If one NCAA Tournament team has grabbed our attention like Katherine Webb at a BCS Championship game, they are the Eagles of Florida - don't label us "Golf" - Gulf Coast. Sunday night, FGCU became the first No. 15 seed in NCAA Tournament history to advance to the Sweet 16 with a win over No. 7 seed San Diego State. While "swagger" has no value in everyday life, it tends to be the currency for successful March Madness teams. Kentucky’s youth possessed it last year and Kemba Walker’s UConn team had it in 2011. The men representing Fort Myers have it by the boatload. My colleague said it best via Twitter, "@FOXSportsFowler: Florida Gulf Coast is THAT team at the rec that took floor at 1 pm…still running it back at 5 pm #wegotnext."
The next task for Dunk City … in-state powerhouse Florida. When the brackets were released, and after you removed the No. 1 seed, the No. 3 seed Gators had the best odds of winning the tournament, according to the WhatIfSports.com simulations. Outside of SEC opponents, Billy Donovan’s bunch has only lost to Arizona (No. 6 seed) and Kansas State (No. 4 seed) this year. Also, Florida has only won games by double-digits this season. So, if Cinderella can keep it close, they may just live to see another day.
Since the regular season ended, Kansas has acted like the No. 1 they earned. The Jayhawks averaged 83 points (with a winning margin of 19.6 points) in the Big 12 tournament and 67 points (9.5 winning margin) in the NCAA tourney. However, the absence of freshman Ben McLemore is certainly disheartening for those who chose Bill Self’s squad to win the title. Against No. 16 seed Western Kentucky, McLemore scored 11 points and only two free throws against North Carolina. During the season, he averaged over 16 points per game. If "Rock Chalk" wants to win the South region, they’ll need more production from the frosh when they take on Michigan. John Beilein’s boys ran past the Jackrabbits and battered the Rams at The Palace. As I mentioned in the original NCAA preview, the Wolverines haven’t lost non-Big Ten games this year. As for common opponents, both KU and Michigan beat Ohio State (UM lost by three in the first matchup) and Kansas State. They both lost to Michigan State (yes, Michigan won the rematch).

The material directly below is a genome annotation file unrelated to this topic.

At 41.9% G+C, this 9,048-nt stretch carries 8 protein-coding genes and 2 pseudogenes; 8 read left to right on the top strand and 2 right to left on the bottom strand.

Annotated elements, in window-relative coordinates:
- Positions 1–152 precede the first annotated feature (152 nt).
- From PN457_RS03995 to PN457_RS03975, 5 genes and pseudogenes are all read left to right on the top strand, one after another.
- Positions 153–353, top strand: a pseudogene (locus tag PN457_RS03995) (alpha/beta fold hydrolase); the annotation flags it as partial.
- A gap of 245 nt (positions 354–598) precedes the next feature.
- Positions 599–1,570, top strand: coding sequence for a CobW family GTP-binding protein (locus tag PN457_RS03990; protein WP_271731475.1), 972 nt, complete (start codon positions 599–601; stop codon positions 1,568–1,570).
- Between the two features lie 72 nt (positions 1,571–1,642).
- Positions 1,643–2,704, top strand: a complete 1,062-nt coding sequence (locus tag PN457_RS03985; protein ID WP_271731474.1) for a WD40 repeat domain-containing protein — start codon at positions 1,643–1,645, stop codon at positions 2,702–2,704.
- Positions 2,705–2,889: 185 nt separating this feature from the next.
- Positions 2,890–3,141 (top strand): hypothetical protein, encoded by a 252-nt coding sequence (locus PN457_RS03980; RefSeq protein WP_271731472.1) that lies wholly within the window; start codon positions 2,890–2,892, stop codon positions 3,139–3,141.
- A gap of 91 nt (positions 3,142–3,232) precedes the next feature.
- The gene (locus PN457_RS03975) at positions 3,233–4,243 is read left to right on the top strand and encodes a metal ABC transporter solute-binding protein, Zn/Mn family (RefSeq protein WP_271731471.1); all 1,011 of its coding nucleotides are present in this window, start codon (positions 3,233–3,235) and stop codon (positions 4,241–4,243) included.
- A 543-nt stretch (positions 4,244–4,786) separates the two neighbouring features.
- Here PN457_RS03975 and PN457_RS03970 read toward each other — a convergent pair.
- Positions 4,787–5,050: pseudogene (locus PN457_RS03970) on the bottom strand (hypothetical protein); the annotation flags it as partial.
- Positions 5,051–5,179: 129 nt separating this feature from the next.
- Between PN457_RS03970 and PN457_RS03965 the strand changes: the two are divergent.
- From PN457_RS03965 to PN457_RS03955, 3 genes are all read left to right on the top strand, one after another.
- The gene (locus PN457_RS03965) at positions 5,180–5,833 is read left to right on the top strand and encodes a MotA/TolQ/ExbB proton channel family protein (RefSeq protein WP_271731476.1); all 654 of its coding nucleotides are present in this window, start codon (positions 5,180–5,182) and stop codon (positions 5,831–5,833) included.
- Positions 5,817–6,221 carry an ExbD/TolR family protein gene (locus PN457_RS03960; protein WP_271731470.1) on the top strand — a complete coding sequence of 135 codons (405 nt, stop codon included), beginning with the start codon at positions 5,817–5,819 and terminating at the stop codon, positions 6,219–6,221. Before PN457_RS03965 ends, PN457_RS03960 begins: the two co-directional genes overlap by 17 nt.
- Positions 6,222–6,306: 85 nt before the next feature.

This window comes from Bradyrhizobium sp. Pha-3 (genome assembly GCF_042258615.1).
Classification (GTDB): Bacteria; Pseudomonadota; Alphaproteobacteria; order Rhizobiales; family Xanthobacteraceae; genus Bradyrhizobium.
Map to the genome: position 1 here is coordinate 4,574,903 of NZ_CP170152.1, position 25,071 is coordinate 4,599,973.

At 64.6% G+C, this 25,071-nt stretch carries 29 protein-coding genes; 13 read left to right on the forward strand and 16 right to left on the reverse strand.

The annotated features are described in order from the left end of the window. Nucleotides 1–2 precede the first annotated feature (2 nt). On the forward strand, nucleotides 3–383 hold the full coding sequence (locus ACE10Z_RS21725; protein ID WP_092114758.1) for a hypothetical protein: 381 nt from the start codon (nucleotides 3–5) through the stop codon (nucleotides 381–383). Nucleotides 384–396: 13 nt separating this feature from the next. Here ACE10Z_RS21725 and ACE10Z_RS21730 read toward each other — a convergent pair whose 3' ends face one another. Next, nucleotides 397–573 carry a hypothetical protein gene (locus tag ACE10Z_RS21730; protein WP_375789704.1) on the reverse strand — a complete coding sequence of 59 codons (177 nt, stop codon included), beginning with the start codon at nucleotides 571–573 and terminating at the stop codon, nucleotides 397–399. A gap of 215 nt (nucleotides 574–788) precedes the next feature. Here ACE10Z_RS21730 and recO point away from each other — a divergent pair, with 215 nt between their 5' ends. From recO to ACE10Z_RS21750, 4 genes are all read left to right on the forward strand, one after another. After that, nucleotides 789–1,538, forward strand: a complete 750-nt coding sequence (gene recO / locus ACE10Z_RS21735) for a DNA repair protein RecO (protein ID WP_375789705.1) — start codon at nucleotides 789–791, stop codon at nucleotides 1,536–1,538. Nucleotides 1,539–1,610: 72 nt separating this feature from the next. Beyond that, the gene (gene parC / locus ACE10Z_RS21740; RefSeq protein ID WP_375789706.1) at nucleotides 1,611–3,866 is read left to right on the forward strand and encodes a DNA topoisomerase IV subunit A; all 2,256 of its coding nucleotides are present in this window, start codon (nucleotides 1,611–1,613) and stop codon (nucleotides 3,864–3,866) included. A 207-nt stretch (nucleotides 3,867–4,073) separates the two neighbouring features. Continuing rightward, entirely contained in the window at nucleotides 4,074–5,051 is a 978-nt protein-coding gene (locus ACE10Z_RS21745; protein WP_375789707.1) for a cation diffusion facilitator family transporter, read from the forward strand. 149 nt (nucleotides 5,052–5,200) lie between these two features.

Second chance bracket advice: As exciting of a team FGCU is to watch, they still are a No. 15 seed. They still lost five games in the Atlantic Sun and they still needed to win the conference tournament in order to make the NCAA tourney. Florida and Michigan are my front-runners to meet in Arlington, with Florida making the Final Four.
East Region-Joel Beall
In a campaign filled with parity and surprise, the only thing hoops fans have come to expect is the unexpected. Apropos, then, that in a tournament infamously known for its insanity, the advancement of every favorite in the East Region might be the biggest amazement of all.
However, don't misconstrue the absence of Cinderellas for a lack of excitement. Both Marquette outings have delivered the theater and drama associated with the madness of March, as the Golden Eagles survived consecutive last-second heaves from Davidson and Butler. The Illinois-Miami encounter was one of the best back-and-forth games of the college season. Temple gave No. 1 seed Indiana all they could handle and more, with a trey from Victor Oladipo keeping the hopes of Hoosierland alive for another week.
While Indiana remains the preferred choice of many to reach Atlanta from the East, it will be not be an easy endeavor for Tom Crean and company. Standing in their way in the Sweet 16 is Syracuse. Jim Boeheim's team flaunts wins over Louisville and Georgetown, and facing weekly top-notch competition in the Big East will have the Orange prepped for the Hoosiers. Though Syracuse struggles to light the scoreboard at times, their defense and tenacity on the boards will keep this contest close. In theory, it seems odd to label Syracuse, or a No. 4 seed for that matter, as a "dark horse." Nevertheless, with the majority of the country placing their faith in the Hoosiers pressing forward in the tournament, choosing Syracuse is a sound way to differentiate your bracket from the fray in the Second Chance challenge.
Waiting for this winner will be Marquette and Miami. Struggles by the Golden Eagles may have fans penciling in the Hurricanes, but early-round opponents Davidson and Butler are nightmare match-ups for any team. More importantly, style points account for little in March. Finishing first in the Big East is nothing to dismiss lightly, and the leadership from juniors Vander Blue and Davante Gardner is the guidance that has historically excelled this time of the season.
Still, the Hurricanes are beginning to show what everyone in the ACC already knows: they're a tough hombre to tangle with. There's an adage about the tournament calling for paramount guard play, a facet Miami has tied down with the expertise and vision of Shane Larkin. Winning both the regular season and tournament crowns in a conference with its fair share of NCAA tournament success, Miami deserves consideration for those rethinking their championship selections.
Boosted by All-Americans Oladipo and Cody Zeller and flanked with a plethora of role players, it's easy to see why Indiana is the popular title pick. Alas, if this season has illustrated anything, it's that our assumptions continue to be confounded.
Adam Meyer is a Contributor for WhatIfSports.com. Follow him on Twitter at @FOXSportsMeyer.
Joel Beall is the Assistant Content Manager for WhatIfSports.com. He can be reached at email@example.com.